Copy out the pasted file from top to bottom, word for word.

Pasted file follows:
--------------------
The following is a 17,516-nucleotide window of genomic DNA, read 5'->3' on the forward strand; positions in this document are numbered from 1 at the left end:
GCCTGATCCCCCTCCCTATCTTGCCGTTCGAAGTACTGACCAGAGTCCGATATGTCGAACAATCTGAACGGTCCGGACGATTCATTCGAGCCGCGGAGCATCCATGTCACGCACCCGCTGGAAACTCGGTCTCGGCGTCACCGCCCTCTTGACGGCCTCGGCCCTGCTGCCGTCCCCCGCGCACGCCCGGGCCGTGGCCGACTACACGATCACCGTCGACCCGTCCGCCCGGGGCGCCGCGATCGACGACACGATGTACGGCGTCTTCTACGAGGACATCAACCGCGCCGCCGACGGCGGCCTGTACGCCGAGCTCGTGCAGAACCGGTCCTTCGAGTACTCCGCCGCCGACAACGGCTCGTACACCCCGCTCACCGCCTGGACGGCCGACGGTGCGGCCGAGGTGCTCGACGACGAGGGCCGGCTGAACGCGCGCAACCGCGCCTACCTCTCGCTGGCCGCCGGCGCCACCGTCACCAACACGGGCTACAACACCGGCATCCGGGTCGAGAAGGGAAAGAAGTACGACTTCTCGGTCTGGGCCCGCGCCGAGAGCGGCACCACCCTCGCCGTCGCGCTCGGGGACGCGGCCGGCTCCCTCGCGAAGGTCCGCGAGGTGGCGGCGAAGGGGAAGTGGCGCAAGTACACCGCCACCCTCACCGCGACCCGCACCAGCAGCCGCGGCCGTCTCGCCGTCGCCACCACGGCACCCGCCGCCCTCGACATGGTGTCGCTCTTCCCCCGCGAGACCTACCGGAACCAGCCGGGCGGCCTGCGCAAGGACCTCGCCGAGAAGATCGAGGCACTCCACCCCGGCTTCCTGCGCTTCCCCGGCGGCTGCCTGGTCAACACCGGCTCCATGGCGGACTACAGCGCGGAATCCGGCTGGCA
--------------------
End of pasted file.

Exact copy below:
The following is a 17,516-nucleotide window of genomic DNA, read 5'->3' on the forward strand; positions in this document are numbered from 1 at the left end:
GCCTGATCCCCCTCCCTATCTTGCCGTTCGAAGTACTGACCAGAGTCCGATATGTCGAACAATCTGAACGGTCCGGACGATTCATTCGAGCCGCGGAGCATCCATGTCACGCACCCGCTGGAAACTCGGTCTCGGCGTCACCGCCCTCTTGACGGCCTCGGCCCTGCTGCCGTCCCCCGCGCACGCCCGGGCCGTGGCCGACTACACGATCACCGTCGACCCGTCCGCCCGGGGCGCCGCGATCGACGACACGATGTACGGCGTCTTCTACGAGGACATCAACCGCGCCGCCGACGGCGGCCTGTACGCCGAGCTCGTGCAGAACCGGTCCTTCGAGTACTCCGCCGCCGACAACGGCTCGTACACCCCGCTCACCGCCTGGACGGCCGACGGTGCGGCCGAGGTGCTCGACGACGAGGGCCGGCTGAACGCGCGCAACCGCGCCTACCTCTCGCTGGCCGCCGGCGCCACCGTCACCAACACGGGCTACAACACCGGCATCCGGGTCGAGAAGGGAAAGAAGTACGACTTCTCGGTCTGGGCCCGCGCCGAGAGCGGCACCACCCTCGCCGTCGCGCTCGGGGACGCGGCCGGCTCCCTCGCGAAGGTCCGCGAGGTGGCGGCGAAGGGGAAGTGGCGCAAGTACACCGCCACCCTCACCGCGACCCGCACCAGCAGCCGCGGCCGTCTCGCCGTCGCCACCACGGCACCCGCCGCCCTCGACATGGTGTCGCTCTTCCCCCGCGAGACCTACCGGAACCAGCCGGGCGGCCTGCGCAAGGACCTCGCCGAGAAGATCGAGGCACTCCACCCCGGCTTCCTGCGCTTCCCCGGCGGCTGCCTGGTCAACACCGGCTCCATGGCGGACTACAGCGCGGAATCCGGCTGGCA